A Tree Grows in Brooklyn (1943)

by Betty Smith

The difference between an escapist novel and one with a credibly hopeful resolution of a long struggle is apparent in A Tree Grows in Brooklyn. It is not a rosy, sentimental portrayal of the poor in early-20th-century Brooklyn. Poverty, alcoholism, sexual assault, stillbirths, and death are among the trials the Nolan family and their relatives endure.

The protagonist is the oldest Nolan child, Francie, who is 11 when the book opens. Francie and brother Neeley, a year younger, and their parents live in a tenement apartment in Brooklyn's Williamsburg section, inhabited at the beginning of the 20th century by immigrants and their bottom-of-the-ladder offspring. Johnny, the father, is charming but unreliable; he works part-time as a singing waiter and drinks too much. Katie, a tough but devoted wife and mother, is the family's main support as a janitor for three tenement buildings. The Nolans live on the verge of starvation; they survive on stale bread, condensed milk, onions, potatoes, and coffee.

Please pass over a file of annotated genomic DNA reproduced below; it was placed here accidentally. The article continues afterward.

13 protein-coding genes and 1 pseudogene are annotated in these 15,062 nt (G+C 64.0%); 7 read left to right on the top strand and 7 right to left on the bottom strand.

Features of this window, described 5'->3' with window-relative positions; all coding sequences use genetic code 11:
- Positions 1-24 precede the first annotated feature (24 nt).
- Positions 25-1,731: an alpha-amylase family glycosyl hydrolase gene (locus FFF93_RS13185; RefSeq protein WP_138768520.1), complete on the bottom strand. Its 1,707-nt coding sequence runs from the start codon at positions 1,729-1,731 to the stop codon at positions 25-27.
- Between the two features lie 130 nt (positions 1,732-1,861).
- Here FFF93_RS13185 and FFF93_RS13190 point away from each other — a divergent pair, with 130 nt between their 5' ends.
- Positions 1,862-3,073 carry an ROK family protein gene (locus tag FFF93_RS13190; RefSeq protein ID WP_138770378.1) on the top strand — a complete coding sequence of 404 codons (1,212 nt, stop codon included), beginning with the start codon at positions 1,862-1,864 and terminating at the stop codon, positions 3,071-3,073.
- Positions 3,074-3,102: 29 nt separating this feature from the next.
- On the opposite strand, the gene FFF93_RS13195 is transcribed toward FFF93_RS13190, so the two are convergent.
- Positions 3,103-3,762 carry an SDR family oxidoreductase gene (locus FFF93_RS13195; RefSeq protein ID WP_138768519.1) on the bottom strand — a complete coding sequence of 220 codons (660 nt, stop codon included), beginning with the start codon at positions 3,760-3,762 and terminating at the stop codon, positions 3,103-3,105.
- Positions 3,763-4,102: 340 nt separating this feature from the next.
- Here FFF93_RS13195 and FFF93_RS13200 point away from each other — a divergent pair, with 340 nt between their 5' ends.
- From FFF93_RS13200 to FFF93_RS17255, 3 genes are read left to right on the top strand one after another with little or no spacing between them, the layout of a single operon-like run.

Francie Nolan has challenges beyond poverty. An observant bookworm, she doesn't make friends easily. Her mother cares for her, but Francie knows that Katie cares more for Neeley. When it's time for high school, only one child can stay in school, and it's Francie who must go to work. But Francie has brains and mettle; she takes summer college courses without a high school diploma and, when the family fortunes improve at the end of the book, is accepted by the University of Michigan.

This is a finely detailed recollection of a time and place by author Betty Smith, who grew up the daughter of poor immigrants in pre–World War I Williamsburg. Smith's plainspoken prose style perfectly suits this honest,
moving story of a family and its determination to survive  — just like the invincible tree growing under its third-floor fire escape.


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